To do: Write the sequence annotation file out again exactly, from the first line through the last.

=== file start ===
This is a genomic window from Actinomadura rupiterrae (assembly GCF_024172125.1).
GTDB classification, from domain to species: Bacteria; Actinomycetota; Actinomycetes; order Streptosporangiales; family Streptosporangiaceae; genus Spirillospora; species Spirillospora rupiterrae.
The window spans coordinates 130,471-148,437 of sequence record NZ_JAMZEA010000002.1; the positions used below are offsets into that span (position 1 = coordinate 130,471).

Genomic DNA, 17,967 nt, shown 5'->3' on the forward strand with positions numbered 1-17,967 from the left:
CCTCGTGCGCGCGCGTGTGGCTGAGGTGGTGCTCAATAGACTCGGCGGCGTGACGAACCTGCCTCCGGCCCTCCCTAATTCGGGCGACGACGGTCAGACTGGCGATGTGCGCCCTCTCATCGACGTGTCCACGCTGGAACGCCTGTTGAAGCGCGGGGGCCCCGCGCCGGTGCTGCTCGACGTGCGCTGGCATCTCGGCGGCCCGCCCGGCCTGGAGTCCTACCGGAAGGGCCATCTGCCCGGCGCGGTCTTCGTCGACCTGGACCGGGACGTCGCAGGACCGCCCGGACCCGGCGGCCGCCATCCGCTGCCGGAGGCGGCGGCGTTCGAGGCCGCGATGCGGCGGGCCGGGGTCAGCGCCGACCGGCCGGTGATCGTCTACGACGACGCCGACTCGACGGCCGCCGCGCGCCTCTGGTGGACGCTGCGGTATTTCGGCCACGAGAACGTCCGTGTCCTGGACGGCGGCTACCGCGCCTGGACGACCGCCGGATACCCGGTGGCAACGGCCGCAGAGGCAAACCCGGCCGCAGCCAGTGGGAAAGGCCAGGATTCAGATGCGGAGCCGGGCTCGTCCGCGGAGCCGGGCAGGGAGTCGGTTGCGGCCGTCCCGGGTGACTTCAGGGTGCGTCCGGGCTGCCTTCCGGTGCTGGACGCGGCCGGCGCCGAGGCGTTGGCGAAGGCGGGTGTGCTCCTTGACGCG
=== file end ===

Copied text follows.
This is a genomic window from Actinomadura rupiterrae (assembly GCF_024172125.1).
GTDB classification, from domain to species: Bacteria; Actinomycetota; Actinomycetes; order Streptosporangiales; family Streptosporangiaceae; genus Spirillospora; species Spirillospora rupiterrae.
The window spans coordinates 130,471-148,437 of sequence record NZ_JAMZEA010000002.1; the positions used below are offsets into that span (position 1 = coordinate 130,471).

Genomic DNA, 17,967 nt, shown 5'->3' on the forward strand with positions numbered 1-17,967 from the left:
CCTCGTGCGCGCGCGTGTGGCTGAGGTGGTGCTCAATAGACTCGGCGGCGTGACGAACCTGCCTCCGGCCCTCCCTAATTCGGGCGACGACGGTCAGACTGGCGATGTGCGCCCTCTCATCGACGTGTCCACGCTGGAACGCCTGTTGAAGCGCGGGGGCCCCGCGCCGGTGCTGCTCGACGTGCGCTGGCATCTCGGCGGCCCGCCCGGCCTGGAGTCCTACCGGAAGGGCCATCTGCCCGGCGCGGTCTTCGTCGACCTGGACCGGGACGTCGCAGGACCGCCCGGACCCGGCGGCCGCCATCCGCTGCCGGAGGCGGCGGCGTTCGAGGCCGCGATGCGGCGGGCCGGGGTCAGCGCCGACCGGCCGGTGATCGTCTACGACGACGCCGACTCGACGGCCGCCGCGCGCCTCTGGTGGACGCTGCGGTATTTCGGCCACGAGAACGTCCGTGTCCTGGACGGCGGCTACCGCGCCTGGACGACCGCCGGATACCCGGTGGCAACGGCCGCAGAGGCAAACCCGGCCGCAGCCAGTGGGAAAGGCCAGGATTCAGATGCGGAGCCGGGCTCGTCCGCGGAGCCGGGCAGGGAGTCGGTTGCGGCCGTCCCGGGTGACTTCAGGGTGCGTCCGGGCTGCCTTCCGGTGCTGGACGCGGCCGGCGCCGAGGCGTTGGCGAAGGCGGGTGTGCTCCTTGACGCG